When people mention septic tank pumps, they often think of a device that is used in order to ensure that after a toilet is flushed, the process of breaking down the contents of a home’s septic system using increased air flow happens uninterrupted. This is definitely the case, but there are also other uses for these pumps - as well as other locations where they are useful.
Put simply, these septic tank pumps are simply a means to disrupting the water and agitating it so that the bacteria and chemicals in it can do their job completely, breaking down solids and eventually eliminating them through a natural process. They are also responsible for moving the water within a specific chamber of the system from one area to the next, as well as to ensure that the water within the system doesn’t simply stay put - that it goes somewhere. The septic pump is not the same thing as an aerator, which is always inside of the system - septic system pumps can be installed inside of a tank, meaning that they can be submerged, or they can be outside of the tank, too. It all depends on need and the available space surrounding the tank itself.
Outdoor ponds: Whether it’s a small garden pond or a larger on-property pond, septic system pumps can also be used to move water around in this instance, creating even a small amount of flow in an otherwise still body of water. The pump will move the water, and though it doesn’t get pumped out the same way it would from a septic system, the introduced air and currents within the water will keep bacteria from growing atop the water’s surface.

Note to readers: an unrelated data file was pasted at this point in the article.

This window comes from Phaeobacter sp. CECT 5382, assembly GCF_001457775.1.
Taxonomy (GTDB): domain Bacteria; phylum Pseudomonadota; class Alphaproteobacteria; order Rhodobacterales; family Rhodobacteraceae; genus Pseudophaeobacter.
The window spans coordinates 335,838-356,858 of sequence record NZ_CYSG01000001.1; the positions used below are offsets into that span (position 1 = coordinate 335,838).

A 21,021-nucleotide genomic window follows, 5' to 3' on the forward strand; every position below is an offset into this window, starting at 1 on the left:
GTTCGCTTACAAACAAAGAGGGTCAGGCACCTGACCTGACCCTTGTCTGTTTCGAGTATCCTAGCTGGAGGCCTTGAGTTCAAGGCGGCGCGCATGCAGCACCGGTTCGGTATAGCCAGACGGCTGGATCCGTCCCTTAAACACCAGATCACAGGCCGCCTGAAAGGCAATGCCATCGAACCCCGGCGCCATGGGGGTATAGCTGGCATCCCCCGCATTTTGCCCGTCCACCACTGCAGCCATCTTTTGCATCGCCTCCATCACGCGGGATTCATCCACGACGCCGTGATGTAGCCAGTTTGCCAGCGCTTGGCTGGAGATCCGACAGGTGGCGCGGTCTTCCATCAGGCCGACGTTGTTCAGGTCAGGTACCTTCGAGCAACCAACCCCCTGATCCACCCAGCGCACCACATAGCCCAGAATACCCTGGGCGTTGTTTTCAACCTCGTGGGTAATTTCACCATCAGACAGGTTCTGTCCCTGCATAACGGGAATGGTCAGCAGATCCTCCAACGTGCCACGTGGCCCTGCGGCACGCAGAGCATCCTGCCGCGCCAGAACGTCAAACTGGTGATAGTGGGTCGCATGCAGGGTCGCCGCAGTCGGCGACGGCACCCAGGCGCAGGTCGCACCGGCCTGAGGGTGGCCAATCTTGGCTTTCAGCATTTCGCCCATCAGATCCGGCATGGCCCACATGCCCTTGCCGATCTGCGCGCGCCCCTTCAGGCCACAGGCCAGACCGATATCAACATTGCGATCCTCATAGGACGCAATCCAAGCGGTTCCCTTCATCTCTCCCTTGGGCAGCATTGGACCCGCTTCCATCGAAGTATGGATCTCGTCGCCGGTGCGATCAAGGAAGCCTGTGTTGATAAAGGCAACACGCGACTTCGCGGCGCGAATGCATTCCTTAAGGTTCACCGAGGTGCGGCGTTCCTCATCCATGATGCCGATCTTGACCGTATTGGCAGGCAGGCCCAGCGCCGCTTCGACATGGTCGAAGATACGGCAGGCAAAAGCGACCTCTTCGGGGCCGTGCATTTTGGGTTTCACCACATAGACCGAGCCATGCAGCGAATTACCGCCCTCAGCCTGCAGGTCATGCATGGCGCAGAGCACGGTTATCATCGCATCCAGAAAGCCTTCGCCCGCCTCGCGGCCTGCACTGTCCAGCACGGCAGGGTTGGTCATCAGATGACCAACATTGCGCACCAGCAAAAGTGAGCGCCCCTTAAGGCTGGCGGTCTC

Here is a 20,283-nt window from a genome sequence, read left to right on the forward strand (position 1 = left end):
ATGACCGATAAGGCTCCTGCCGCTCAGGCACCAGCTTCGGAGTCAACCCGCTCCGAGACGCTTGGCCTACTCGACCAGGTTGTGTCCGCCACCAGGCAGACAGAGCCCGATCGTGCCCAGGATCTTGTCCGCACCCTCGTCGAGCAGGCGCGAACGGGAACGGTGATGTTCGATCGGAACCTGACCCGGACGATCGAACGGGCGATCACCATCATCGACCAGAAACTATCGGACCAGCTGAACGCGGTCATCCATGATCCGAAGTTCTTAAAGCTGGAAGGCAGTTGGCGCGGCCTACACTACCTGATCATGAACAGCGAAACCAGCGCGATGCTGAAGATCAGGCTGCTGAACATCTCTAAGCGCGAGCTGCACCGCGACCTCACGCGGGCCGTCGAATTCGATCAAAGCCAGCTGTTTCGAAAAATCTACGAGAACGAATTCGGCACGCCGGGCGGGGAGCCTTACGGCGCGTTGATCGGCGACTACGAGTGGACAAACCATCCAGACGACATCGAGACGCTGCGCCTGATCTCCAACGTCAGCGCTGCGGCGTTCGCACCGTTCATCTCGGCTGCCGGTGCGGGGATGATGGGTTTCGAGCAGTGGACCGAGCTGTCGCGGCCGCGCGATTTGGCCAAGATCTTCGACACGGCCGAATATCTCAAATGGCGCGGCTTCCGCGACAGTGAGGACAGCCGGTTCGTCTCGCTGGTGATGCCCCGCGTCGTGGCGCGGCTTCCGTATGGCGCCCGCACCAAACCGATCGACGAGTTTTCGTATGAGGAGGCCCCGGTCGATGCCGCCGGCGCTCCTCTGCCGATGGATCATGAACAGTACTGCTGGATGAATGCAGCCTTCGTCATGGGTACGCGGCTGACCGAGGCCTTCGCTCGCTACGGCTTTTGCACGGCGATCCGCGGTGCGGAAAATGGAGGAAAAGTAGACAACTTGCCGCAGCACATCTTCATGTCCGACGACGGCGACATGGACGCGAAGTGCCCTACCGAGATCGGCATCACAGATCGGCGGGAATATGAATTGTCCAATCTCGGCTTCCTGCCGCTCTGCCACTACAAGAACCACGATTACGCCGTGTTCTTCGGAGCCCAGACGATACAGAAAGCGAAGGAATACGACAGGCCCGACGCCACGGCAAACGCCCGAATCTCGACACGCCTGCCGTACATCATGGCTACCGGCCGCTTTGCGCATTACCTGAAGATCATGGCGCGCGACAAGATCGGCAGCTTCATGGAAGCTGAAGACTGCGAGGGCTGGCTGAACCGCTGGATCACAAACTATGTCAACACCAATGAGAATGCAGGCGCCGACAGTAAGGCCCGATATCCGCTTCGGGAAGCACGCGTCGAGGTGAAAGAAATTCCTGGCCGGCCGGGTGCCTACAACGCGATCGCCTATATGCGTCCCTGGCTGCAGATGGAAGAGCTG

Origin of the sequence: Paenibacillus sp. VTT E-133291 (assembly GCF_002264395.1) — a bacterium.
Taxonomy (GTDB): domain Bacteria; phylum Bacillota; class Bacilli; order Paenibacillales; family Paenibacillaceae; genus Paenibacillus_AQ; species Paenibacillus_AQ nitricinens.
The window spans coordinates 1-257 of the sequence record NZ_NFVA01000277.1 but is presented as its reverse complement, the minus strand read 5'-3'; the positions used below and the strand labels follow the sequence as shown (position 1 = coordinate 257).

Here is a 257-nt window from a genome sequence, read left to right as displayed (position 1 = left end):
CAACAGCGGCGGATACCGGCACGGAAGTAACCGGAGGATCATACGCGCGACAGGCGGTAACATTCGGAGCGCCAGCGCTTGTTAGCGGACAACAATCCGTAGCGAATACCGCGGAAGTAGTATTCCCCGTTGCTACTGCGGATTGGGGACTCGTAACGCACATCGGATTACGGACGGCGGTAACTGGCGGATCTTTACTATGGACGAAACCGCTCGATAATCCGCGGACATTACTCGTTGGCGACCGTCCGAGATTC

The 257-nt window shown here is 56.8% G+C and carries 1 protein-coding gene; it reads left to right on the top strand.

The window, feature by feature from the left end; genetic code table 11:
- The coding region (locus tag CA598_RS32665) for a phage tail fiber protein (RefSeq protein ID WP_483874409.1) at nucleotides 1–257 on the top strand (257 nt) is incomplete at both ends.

Commercial buildings: Even though we tend to think of most commercial spaces as being attached to main sewer lines, this isn’t always the case, and sometimes, a commercial building will need to be attached to a septic system - and include a septic tank pump. This process works much the same way that in home septic tank pumps work, except they are often on a much larger scale.
Irrigation systems: For some people, using a septic pump with an irrigation system is a solution that makes sense. While this might not work on a large farm or for very tempermental crops, the ability to have a small, compact pump that pushes a lot of water through it every hour is necessary. This is especially useful when farmland is located next to a natural body of water, meaning that this can be pumped instead of using water from a hose.
Though there are other options for septic tank pumps, they were designed to be used within septic systems first and foremost, so that is where they will do the most good - and make the most sense to use. For more information, contact www.wastewaterpro.com and learn about the best septic pumps solutions for your home or business!